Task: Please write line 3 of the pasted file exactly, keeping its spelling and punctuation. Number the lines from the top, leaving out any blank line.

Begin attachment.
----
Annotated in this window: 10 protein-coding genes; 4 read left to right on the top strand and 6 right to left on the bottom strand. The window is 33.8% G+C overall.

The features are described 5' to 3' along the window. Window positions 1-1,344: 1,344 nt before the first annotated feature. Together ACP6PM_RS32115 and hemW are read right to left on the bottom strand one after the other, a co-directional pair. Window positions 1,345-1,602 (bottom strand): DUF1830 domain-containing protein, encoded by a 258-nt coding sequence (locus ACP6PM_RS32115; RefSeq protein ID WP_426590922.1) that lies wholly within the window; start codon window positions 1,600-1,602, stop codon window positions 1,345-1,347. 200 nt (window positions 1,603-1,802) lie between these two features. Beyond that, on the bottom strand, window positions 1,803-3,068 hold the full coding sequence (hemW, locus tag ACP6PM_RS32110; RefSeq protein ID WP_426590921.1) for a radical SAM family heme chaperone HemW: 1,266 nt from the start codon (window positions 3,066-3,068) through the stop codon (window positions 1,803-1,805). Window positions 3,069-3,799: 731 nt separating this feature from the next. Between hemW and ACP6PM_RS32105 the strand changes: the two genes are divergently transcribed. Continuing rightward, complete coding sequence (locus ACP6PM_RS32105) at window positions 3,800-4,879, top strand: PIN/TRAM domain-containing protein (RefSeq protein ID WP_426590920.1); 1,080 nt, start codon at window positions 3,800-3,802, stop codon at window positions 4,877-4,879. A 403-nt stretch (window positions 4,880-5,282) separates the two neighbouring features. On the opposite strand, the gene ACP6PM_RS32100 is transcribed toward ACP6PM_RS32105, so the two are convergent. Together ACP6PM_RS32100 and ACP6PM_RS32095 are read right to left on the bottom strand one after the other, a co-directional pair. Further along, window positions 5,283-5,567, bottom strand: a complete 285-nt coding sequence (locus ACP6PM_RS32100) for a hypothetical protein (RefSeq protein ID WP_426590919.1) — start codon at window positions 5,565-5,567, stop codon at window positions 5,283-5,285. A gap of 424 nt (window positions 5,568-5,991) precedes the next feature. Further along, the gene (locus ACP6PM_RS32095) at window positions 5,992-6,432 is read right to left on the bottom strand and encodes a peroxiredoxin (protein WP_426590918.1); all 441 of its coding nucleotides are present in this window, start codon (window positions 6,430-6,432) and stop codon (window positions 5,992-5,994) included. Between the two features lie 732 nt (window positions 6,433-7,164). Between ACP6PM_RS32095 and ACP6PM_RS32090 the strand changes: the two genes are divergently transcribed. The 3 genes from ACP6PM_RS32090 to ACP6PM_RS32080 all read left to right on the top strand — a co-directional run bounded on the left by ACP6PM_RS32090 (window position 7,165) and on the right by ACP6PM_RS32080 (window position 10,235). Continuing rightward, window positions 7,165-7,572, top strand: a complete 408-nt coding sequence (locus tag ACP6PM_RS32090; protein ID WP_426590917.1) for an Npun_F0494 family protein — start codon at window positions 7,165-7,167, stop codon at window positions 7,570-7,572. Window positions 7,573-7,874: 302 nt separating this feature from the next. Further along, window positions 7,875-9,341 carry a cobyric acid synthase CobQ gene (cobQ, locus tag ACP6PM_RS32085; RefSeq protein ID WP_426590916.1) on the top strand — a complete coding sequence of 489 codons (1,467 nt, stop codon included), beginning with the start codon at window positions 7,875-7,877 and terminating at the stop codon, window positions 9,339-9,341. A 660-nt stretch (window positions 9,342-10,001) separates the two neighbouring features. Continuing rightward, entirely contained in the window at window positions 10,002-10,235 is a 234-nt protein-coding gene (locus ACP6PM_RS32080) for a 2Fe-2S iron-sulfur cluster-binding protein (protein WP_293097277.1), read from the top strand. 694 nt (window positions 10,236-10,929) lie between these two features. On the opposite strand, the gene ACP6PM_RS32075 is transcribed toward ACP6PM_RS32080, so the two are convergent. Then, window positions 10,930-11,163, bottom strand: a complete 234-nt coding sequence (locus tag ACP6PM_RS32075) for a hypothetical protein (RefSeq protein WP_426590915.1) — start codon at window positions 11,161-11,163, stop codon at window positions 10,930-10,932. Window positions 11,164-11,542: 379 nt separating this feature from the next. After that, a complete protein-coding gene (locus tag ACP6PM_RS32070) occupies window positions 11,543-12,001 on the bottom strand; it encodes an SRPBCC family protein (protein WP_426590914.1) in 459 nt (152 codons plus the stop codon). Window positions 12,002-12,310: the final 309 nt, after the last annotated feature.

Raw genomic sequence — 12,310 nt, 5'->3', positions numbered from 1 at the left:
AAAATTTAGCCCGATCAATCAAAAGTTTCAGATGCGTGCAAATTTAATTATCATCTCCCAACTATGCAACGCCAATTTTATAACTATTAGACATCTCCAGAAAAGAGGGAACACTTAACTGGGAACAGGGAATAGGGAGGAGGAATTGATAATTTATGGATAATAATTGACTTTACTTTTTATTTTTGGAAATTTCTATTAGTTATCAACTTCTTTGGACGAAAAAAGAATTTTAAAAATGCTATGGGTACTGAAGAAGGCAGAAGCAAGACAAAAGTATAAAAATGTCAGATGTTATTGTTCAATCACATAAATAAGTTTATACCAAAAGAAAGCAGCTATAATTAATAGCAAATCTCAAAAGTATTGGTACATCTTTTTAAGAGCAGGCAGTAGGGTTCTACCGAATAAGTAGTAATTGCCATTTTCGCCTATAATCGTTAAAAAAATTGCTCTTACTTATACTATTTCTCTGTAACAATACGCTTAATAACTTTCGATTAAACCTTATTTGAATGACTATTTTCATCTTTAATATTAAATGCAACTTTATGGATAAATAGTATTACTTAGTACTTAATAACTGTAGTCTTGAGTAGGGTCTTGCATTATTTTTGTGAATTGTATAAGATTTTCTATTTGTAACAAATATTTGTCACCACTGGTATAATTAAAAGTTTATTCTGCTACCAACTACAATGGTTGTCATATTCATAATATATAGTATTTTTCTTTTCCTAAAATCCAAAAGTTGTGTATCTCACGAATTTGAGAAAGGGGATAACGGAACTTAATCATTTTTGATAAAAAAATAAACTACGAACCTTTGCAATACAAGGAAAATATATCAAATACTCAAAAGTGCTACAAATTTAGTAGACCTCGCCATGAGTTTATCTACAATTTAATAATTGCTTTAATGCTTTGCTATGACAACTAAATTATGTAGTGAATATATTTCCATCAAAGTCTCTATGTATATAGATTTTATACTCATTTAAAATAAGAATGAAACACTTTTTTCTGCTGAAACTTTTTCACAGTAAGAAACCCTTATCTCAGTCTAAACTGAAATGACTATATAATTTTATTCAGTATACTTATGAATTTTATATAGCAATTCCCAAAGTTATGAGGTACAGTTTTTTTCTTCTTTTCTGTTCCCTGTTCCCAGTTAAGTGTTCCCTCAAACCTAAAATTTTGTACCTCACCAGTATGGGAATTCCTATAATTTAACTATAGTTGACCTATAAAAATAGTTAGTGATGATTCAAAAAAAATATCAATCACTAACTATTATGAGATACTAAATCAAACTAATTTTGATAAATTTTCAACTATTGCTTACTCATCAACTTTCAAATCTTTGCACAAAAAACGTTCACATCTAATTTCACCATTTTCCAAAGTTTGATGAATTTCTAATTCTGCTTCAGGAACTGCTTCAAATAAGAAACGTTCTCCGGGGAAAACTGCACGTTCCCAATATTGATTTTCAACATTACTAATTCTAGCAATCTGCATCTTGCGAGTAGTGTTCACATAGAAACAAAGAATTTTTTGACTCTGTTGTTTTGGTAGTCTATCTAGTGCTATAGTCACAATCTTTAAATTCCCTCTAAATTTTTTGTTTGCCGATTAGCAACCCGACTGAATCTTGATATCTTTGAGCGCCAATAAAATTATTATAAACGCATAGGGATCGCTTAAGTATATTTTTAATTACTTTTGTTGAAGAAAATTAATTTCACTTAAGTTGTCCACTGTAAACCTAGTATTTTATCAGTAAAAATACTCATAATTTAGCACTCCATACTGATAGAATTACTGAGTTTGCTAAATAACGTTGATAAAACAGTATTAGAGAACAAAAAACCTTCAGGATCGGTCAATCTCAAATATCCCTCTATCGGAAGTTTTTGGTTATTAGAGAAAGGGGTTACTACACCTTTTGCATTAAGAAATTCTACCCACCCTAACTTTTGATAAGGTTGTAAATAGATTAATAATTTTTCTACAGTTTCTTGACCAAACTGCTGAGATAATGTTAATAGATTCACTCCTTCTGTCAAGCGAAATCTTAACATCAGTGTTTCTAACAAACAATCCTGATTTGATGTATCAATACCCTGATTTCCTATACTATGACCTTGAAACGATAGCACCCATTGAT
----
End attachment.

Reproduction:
Raw genomic sequence — 12,310 nt, 5'->3', positions numbered from 1 at the left: